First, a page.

BBG Research Series: Pakistan — audience realities in an unstable media landscape

Pakistan Remains TV Market, With Room For Growth For Mobile

TV dominates the media market in Pakistan, with more than three-fourths of adults (76.2%) watching weekly, according to media research data released today by the Broadcasting Board of Governors. However, mobile phones are becoming more common, signaling a possible shift in the way Pakistanis engage with media.

A Pakistani viewer looks at a television screen
A Pakistani viewer looks at a television screen flashing suspension notice of GEO News channel in Islamabad, Pakistan, Friday, June 6, 2014. Pakistan’s media regulatory agency on Friday suspended the operating license of the country’s leading news channel for two weeks after a spat between the broadcaster and the country’s powerful military. (AP Photo/B.K. Bangash)

“Television is by far the most important platform for news and information. We see that even when power is in short supply, people still find a way to watch,” said William Bell, director of audience insights at the BBG. Bell added that there is a significant gap in information access between those with access to cable (45%) and satellite (14%), who have a much broader level of access, compared to those with only terrestrial (21%) or no TV.

The data found that Pakistani adults relied less on new media, and mobiles are not yet widely used for Internet access. Although the majority of Pakistani adults (56%%) report having a mobile phone, the phones are commonly used primarily for basic SMS or calling functions.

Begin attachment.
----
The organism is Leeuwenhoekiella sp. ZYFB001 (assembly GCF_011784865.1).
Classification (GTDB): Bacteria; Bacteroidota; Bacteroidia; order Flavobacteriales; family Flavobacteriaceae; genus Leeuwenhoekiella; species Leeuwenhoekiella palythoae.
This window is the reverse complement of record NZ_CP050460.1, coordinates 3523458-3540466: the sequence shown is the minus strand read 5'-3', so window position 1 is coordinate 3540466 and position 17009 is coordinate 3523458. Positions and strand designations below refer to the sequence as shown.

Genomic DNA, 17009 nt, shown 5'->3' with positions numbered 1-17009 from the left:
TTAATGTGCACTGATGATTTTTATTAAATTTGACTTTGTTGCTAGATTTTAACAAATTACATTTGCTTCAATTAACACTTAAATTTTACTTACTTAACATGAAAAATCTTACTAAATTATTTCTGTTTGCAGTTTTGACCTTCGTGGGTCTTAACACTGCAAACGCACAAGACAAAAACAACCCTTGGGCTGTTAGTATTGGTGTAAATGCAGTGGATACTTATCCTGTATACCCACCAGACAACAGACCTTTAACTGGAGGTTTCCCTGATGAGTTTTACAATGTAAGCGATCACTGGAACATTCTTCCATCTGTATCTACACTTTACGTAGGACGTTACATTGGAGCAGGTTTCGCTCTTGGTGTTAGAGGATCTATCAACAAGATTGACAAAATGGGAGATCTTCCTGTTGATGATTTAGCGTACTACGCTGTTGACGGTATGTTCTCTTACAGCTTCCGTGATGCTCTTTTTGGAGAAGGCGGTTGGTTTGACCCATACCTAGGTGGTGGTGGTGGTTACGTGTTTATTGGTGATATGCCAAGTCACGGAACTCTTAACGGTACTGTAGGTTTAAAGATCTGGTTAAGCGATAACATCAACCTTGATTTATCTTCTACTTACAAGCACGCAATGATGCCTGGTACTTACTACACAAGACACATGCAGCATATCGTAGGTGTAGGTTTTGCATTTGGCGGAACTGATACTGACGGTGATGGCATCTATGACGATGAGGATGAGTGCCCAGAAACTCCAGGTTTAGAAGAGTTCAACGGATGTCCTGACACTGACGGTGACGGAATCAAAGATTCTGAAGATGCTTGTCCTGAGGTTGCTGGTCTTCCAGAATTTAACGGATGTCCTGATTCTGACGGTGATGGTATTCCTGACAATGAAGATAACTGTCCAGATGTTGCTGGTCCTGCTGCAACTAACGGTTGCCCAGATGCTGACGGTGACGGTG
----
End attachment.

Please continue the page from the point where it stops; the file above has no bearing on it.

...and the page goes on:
“Mobile has a lot of room to grow, as 3G is just now taking off in Pakistan,” said Bell. Pakistani adults who did consume media on less popular platforms such as radio and Internet tended to do so on their mobile devices. Mobile is the main means of going online in Pakistan (72% of Internet users) and the main method of listening to the radio (62% of radio listeners).

Both the media survey and the Gallup World Poll show strong regional differences in media consumption and attitudes.

“Increasing confidence in the national government is the single most striking observation since we started measuring this on the World Poll, and there are regional variations that might be due to exposure to state media,” said Rajesh Srinivasan, regional research director for Asia and Middle East at Gallup. “For example KPK has the lowest confidence in National government and they seem to rely more on State media for news and information.”

The BBG broadcasts to Pakistan with a blend of radio, television, and new media via Voice of America’s Urdu Service, VOA’s Radio Deewa, and Radio Free Europe/Radio Liberty’s Radio Mashaal.

About the BBG

The Broadcasting Board of Governors is an independent federal agency supervising all U.S. government-supported, civilian international media. Its mission is to inform, engage and connect people around the world in support of freedom and democracy. BBG networks include the Voice of America, Radio Free Europe/Radio Liberty, the Middle East Broadcasting Networks (Alhurra TV and Radio Sawa), Radio Free Asia, and the Office of Cuba Broadcasting (Radio and TV Martí). BBG programming has a measured audience of 278 million in more than 100 countries and in 58 languages.